In Berkeley Unified School District (BUSD) elementary schools, all students are required to participate in music education from third to fifth grade. Fourth and fifth grade students can access an instrument for free, and are taught by professional music teachers. However, after elementary school, music becomes optional for all students. According to the Visual and Performing Arts (VAPA) Equity Plan developed in 2015, that year 46 percent of white students in BUSD continued in BUSD music programs in sixth grade, while only 4 percent of Black students and 8 percent of Latinx students remained in the music program. In 2015, white students also made up 53 percent of students in music classes at Berkeley High School (BHS), while only being 40 percent of the student body, whereas both Black and Latinx students were underrepresented compared to the student body as a whole. The VAPA equity plan was developed to identify the main factors creating inequities in BUSD music and how to address them. Community members have also taken it upon themselves to make the program more inclusive and equitable.
The lack of racial diversity in music is not limited to BUSD, and is also visible among adult and professional musicians. According to a study released by the League of American Orchestras in 2016 on racial, ethnic, and gender diversity in the Orchestra Field, out of all orchestra musicians in the US in 2014, 9 percent were Asian Americans and Pacific Islanders, 2.5 percent were Latinx, and 1.8 percent were African American.
Camille Collins, a saxophone player in the BHS jazz ensemble, has also observed a lack of diversity as a jazz musician and music student. “When I started playing, the rooms and spaces that I was in were pretty diverse. I’m Black, I’m mixed, I’m a girl … and there were plenty of other people that looked like me and that looked different from me. … But as I have gotten better and better and gotten into more and more prestigious programs, it has become whiter and whiter,” said Collins.
According to Shannon Houston, orchestra director at Longfellow Middle School and strings teacher at multiple BUSD elementary schools, inequities in the BUSD music program have been exacerbated during distance learning. For one, music has not been required for third, fourth, and fifth graders as it was before the pandemic. Music lessons for those still participating in elementary school have also been reduced from twice weekly to once a week. Music classes are also particularly challenging to teach over Zoom, as only one person can play at once, with many teachers relying on recordings to keep up with their students’ progress.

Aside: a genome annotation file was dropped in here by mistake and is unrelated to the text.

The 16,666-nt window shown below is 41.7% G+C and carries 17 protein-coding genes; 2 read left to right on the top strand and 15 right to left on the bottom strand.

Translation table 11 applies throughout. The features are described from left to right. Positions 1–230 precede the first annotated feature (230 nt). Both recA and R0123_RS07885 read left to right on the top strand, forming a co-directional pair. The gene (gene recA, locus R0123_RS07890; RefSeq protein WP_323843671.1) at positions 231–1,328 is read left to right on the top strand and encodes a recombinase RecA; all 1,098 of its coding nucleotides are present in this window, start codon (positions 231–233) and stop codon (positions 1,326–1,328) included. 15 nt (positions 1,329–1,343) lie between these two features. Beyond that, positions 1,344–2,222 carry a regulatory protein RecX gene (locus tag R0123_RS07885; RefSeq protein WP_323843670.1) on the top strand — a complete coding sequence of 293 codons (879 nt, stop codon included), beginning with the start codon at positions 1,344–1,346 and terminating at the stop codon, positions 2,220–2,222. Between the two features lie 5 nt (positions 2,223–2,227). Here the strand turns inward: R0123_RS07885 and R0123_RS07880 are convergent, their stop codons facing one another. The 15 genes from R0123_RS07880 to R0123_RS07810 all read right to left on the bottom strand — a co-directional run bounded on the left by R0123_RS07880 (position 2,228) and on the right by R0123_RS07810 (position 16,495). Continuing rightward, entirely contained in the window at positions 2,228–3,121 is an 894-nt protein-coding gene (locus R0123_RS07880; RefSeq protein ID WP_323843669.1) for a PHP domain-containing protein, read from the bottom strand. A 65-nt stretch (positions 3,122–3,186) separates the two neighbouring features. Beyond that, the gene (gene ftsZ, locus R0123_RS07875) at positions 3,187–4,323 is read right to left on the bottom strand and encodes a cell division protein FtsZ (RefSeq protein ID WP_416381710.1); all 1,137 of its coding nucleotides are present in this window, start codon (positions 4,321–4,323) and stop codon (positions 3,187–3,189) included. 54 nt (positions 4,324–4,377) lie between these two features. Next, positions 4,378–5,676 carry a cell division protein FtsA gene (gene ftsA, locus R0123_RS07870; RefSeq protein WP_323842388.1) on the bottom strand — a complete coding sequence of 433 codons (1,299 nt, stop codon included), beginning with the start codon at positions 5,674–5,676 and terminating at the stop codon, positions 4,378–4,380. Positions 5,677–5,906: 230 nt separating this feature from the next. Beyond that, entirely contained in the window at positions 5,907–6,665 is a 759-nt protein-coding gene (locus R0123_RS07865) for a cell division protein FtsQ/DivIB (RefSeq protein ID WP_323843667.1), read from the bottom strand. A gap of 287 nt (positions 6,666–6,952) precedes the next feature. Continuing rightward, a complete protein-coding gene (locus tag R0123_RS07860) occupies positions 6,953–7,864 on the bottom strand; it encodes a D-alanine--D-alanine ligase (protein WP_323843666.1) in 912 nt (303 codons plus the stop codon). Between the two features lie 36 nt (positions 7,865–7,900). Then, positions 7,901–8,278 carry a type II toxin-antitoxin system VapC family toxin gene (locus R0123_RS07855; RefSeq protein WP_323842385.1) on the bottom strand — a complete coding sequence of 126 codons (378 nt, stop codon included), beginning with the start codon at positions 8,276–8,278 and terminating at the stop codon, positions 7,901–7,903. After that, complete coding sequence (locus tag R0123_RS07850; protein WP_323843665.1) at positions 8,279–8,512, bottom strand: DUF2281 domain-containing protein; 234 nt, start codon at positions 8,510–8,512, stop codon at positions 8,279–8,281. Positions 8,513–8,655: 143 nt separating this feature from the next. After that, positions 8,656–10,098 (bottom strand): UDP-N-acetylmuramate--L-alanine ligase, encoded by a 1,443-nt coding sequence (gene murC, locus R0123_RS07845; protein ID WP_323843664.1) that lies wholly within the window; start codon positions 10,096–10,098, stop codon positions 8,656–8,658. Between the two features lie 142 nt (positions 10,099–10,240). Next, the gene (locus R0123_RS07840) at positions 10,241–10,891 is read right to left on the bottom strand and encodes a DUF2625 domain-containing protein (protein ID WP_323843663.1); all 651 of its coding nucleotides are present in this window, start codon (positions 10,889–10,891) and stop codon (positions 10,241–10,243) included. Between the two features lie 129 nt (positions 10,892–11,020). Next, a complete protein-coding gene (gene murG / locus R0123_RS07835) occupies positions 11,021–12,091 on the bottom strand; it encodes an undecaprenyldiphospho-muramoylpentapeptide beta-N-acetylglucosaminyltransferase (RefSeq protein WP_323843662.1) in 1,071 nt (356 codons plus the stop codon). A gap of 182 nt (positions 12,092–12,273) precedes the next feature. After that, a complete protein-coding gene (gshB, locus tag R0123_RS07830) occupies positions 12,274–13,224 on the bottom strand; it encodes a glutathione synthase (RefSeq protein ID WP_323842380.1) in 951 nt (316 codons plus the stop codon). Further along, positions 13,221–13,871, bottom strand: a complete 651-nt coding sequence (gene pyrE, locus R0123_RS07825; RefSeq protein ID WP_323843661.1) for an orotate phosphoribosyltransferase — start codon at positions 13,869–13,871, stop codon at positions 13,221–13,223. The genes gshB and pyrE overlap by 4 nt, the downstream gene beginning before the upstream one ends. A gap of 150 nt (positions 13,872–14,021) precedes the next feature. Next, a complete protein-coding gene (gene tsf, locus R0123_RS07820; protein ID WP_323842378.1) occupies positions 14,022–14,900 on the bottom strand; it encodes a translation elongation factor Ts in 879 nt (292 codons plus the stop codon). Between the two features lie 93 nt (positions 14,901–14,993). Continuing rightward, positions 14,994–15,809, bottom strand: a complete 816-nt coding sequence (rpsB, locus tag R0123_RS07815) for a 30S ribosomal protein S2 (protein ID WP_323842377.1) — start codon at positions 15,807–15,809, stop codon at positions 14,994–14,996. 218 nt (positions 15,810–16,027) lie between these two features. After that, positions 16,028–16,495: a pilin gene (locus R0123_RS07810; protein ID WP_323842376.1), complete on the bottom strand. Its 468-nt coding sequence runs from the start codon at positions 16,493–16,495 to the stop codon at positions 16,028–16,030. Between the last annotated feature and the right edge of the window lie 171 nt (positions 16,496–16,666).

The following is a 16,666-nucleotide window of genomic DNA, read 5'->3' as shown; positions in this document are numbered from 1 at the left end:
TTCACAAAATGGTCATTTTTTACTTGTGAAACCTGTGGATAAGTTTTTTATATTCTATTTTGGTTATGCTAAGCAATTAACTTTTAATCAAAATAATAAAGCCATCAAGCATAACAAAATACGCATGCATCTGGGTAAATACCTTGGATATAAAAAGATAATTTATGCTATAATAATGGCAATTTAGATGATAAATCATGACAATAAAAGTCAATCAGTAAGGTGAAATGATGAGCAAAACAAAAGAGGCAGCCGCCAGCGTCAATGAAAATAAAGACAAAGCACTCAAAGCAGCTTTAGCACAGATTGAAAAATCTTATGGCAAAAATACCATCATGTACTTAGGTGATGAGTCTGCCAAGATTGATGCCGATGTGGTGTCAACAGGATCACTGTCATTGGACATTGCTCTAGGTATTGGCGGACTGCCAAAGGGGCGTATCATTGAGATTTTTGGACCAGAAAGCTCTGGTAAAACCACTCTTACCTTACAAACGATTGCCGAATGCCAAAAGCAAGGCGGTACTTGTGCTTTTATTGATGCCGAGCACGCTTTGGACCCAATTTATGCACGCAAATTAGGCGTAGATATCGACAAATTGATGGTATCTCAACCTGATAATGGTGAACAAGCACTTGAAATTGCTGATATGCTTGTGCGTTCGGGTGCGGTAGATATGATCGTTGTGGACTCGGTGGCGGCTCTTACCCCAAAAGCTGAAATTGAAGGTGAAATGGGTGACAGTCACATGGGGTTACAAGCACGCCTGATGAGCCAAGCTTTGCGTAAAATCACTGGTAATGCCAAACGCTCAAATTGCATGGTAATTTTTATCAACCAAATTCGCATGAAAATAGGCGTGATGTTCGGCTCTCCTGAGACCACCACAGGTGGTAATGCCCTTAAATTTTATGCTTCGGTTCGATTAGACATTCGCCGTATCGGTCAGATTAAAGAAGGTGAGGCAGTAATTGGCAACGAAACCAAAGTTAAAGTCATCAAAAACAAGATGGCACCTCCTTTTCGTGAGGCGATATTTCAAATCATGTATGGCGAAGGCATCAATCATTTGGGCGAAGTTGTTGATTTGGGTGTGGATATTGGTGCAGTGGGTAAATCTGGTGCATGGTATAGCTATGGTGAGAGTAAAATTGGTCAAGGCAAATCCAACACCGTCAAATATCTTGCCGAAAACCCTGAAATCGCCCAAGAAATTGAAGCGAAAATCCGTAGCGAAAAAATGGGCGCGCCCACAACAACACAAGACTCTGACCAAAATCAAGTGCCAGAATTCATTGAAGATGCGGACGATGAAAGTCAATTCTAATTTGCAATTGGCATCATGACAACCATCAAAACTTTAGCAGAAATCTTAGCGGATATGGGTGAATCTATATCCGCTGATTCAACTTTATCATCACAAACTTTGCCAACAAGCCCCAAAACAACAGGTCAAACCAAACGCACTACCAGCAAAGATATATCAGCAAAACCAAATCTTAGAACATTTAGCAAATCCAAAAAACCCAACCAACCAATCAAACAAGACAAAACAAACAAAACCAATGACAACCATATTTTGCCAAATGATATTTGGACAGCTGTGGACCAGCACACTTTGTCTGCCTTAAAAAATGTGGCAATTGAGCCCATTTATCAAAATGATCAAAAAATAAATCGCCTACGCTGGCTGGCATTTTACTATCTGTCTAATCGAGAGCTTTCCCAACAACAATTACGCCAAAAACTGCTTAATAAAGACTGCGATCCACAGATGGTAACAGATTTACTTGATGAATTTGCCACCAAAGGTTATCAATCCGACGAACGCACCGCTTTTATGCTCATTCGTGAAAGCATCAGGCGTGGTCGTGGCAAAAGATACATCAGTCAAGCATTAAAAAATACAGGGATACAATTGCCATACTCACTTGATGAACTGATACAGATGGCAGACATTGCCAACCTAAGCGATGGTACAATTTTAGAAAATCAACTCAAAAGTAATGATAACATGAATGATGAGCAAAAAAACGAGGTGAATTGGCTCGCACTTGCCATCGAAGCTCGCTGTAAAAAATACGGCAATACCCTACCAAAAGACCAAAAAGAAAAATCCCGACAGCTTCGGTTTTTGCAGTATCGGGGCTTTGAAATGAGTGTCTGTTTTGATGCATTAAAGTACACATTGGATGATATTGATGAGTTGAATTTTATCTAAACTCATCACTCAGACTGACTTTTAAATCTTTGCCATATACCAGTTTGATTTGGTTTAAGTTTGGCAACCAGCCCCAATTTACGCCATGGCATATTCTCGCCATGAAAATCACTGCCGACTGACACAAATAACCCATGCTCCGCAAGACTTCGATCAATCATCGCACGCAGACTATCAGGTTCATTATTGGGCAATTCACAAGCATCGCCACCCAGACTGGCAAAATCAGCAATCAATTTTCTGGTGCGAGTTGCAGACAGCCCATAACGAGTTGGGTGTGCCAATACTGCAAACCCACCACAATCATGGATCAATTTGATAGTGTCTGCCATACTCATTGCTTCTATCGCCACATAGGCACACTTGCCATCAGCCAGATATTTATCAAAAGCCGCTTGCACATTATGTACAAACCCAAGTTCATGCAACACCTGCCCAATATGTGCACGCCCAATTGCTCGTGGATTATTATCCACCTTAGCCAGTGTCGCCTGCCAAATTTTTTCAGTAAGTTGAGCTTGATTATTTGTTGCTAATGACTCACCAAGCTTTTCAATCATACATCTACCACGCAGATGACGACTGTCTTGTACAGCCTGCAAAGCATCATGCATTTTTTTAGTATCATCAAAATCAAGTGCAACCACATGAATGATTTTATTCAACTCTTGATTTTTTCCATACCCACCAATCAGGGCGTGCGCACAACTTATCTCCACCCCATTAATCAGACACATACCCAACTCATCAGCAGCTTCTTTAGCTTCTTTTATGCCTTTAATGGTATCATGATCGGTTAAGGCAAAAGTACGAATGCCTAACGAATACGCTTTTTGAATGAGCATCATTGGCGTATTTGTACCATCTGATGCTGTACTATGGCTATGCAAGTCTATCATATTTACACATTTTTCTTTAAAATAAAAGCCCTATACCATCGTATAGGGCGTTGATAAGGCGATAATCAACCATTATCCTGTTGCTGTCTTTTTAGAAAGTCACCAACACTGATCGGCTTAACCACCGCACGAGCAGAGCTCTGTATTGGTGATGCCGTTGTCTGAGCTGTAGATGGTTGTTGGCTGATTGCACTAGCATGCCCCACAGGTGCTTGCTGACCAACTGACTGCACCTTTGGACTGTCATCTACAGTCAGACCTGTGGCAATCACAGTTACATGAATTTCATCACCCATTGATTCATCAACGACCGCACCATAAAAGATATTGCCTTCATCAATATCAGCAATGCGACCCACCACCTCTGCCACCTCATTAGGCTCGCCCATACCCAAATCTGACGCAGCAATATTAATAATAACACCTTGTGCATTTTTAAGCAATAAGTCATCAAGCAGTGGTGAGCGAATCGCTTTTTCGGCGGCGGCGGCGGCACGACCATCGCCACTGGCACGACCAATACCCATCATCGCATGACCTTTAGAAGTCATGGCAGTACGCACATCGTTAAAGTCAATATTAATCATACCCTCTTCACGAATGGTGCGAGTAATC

“When it comes to access, it is primarily with my students of color that have trouble accessing our class. They don’t have stable enough internet access, they’re on the most basic Chromebooks so we can’t really do anything that is not related to a Chromebook,” explained Houston.
The conditions created by the pandemic and distance learning have also made it challenging for students to focus on music as they could during an in-person school year. “You very easily, very quickly, start to become overwhelmed. As a result of this, you start to get a lot of particularly students of color, who are already living in a difficult situation — they hit a point where music is just an afterthought,” said Houston.
To make up for ground lost during distance learning, the music program is focusing on outreach. Janeare Whittington started in the 2020-21 school year as the VAPA Family Engagement and Equity Specialist, and liaison to students and families of color participating in or interested in VAPA in BUSD. Whittington attended BHS and participated in the music program, and has had two children do so as well. During distance learning, she has been making home visits to students in the music program to discuss the program with families and drop off supplies. “I have been talking to parents, really finding out what their concerns are, and coming at it not just with the perspective of an employee, but as the perspective of a parent that had children, African American children, within the district, and went through the hoops and loops in regards to the music department,” she said. Whittington is also working to increase the exposure of BUSD music through social media and increased promotion of the program.
One of the issues outlined in the VAPA Equity Plan is the need for culturally relevant teaching. In music classes, this involves providing students with music by composers who are Black, Indigenous, and People of Color (BIPOC), and exposing them to music outside of white, western, classical repertoire. “Something that I’m starting to do this year is find music that would be enjoyable, similar on the scale of traditional classical music that we play, that has been written by Black composers … but start to have it arranged for a young orchestra,” said Houston.